A huge grain of salt

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I would take this article (linked to by Thomas Lifson today) with a HUGE grain of salt.  At least until there's some additional supporting data.  I read the same article and would like to note that the author himself admits that there's no "iron clad" evidence of it's existence.  I'm skeptical because a program of this magnitude would require the participation of literally thousands of people, and would impact the lives of 10's of thousands. It's hard to believe that something affecting so many people could be kept secret.

If there is any truth to this, it likely involves a much more modest system.  For example, there was a missile system developed for the F15 to allow that aircraft to intercept low level satellites.  Iterating this system to put a micro sat (less then 100 lbs) into orbit might be possible.  While a satellite of that size couldn't provide anything like the resolution of a standard reconnaissance satellite, it's flexibility and low cost would make it a valuable battlefield aid.  This micro sat could also be used for electronic surveillance or a communications node.   The important point is that this sort of system would involve fewer people and resources and would be much easier to hide within the massive budgets of the DOD.

The main reason I tend to be skeptical is because I want this article to be true.  I want the United States to have the capability to develop this kind of system in complete secrecy and I want us to have this system.   Over the years, and after so many disappointments, I've learned to be skeptical and cautious of claims about the United States be able to create wonder aircraft.  The last one that truly stunned the world was the SR—71.  Today I doubt that any such program could be developed and deployed with such secrecy.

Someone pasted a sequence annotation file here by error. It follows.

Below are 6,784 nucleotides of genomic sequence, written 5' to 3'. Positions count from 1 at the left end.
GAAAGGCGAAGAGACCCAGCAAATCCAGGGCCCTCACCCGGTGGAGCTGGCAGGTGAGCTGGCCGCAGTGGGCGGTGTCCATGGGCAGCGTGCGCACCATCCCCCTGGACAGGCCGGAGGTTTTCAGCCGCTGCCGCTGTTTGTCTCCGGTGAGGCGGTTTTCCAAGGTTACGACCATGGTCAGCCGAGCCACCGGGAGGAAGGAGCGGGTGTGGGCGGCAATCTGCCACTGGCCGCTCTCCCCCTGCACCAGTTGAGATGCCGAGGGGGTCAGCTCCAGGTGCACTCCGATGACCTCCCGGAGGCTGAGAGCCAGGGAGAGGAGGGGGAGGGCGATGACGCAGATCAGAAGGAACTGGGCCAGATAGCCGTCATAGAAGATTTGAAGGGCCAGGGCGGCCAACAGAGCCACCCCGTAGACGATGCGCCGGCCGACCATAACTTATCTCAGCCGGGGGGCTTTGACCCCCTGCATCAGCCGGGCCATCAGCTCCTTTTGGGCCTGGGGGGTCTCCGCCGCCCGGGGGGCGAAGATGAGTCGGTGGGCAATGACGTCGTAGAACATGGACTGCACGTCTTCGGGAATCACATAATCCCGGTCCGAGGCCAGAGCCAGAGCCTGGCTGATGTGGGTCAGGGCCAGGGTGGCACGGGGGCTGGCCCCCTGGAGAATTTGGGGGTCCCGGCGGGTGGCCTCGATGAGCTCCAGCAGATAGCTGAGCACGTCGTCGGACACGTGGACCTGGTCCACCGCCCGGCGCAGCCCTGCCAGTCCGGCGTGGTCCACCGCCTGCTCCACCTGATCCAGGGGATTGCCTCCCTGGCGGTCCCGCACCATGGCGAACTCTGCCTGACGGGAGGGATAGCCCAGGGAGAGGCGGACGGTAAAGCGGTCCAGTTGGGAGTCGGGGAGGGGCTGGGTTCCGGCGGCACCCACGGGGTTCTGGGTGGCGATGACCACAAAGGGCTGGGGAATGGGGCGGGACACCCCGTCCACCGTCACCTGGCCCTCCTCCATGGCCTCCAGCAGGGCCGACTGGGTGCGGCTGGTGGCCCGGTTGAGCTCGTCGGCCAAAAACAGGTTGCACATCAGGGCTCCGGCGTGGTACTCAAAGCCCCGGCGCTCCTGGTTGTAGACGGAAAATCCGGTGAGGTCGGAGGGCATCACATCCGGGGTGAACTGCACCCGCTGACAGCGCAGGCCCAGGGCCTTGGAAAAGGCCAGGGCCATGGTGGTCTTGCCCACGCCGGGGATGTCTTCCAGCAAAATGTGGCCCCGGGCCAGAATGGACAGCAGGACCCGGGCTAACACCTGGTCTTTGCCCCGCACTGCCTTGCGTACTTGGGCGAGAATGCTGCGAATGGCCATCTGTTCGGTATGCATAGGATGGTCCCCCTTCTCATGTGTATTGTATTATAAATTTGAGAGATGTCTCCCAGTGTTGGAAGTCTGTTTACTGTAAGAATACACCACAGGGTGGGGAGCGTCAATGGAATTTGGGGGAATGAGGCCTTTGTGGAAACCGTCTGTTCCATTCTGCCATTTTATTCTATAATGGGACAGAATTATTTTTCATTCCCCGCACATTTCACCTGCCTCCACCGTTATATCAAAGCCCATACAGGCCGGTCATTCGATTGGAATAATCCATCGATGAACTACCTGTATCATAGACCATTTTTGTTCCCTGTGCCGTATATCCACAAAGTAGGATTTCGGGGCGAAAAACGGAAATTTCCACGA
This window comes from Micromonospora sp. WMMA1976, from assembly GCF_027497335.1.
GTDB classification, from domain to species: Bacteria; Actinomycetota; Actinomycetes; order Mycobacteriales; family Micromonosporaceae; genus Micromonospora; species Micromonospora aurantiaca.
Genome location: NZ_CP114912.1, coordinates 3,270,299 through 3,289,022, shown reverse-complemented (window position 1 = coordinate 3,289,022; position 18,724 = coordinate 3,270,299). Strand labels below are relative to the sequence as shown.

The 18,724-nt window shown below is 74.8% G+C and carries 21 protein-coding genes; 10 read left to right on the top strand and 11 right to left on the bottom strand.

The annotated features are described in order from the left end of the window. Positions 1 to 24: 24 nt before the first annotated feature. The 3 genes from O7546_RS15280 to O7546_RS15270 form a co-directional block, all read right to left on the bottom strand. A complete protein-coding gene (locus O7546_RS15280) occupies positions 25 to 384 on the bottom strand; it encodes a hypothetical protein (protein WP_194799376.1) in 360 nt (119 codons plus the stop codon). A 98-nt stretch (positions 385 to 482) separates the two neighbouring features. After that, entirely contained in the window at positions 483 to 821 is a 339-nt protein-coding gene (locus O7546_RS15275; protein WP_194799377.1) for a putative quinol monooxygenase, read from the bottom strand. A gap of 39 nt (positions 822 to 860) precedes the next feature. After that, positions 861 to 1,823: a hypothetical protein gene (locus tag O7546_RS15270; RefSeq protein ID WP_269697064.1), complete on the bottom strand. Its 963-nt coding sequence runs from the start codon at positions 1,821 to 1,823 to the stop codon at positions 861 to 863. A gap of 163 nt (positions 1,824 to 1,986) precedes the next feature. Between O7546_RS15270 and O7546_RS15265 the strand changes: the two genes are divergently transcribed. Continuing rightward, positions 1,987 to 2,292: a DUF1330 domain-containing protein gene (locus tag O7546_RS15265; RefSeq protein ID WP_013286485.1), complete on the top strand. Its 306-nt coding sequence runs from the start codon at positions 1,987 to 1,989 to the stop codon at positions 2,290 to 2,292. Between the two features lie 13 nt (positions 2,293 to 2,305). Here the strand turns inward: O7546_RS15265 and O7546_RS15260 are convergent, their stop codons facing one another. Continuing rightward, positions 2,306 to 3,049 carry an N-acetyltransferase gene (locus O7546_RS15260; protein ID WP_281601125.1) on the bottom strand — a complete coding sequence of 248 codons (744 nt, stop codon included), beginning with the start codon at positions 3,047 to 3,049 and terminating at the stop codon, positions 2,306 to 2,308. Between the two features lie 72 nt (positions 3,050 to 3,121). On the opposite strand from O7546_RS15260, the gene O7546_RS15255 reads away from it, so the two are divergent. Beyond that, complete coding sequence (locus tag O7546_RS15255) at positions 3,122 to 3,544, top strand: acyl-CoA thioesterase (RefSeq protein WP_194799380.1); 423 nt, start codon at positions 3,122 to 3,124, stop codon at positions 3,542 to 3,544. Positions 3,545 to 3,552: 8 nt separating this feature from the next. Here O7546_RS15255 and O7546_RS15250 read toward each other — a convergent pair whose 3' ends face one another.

But I could be wrong....

Steven W. Dugger   3 07 06

I would take this article (linked to by Thomas Lifson today) with a HUGE grain of salt.  At least until there's some additional supporting data.  I read the same article and would like to note that the author himself admits that there's no "iron clad" evidence of it's existence.  I'm skeptical because a program of this magnitude would require the participation of literally thousands of people, and would impact the lives of 10's of thousands. It's hard to believe that something affecting so many people could be kept secret.

If there is any truth to this, it likely involves a much more modest system.  For example, there was a missile system developed for the F15 to allow that aircraft to intercept low level satellites.  Iterating this system to put a micro sat (less then 100 lbs) into orbit might be possible.  While a satellite of that size couldn't provide anything like the resolution of a standard reconnaissance satellite, it's flexibility and low cost would make it a valuable battlefield aid.  This micro sat could also be used for electronic surveillance or a communications node.   The important point is that this sort of system would involve fewer people and resources and would be much easier to hide within the massive budgets of the DOD.

The main reason I tend to be skeptical is because I want this article to be true.  I want the United States to have the capability to develop this kind of system in complete secrecy and I want us to have this system.   Over the years, and after so many disappointments, I've learned to be skeptical and cautious of claims about the United States be able to create wonder aircraft.  The last one that truly stunned the world was the SR—71.  Today I doubt that any such program could be developed and deployed with such secrecy.

But I could be wrong....

Steven W. Dugger   3 07 06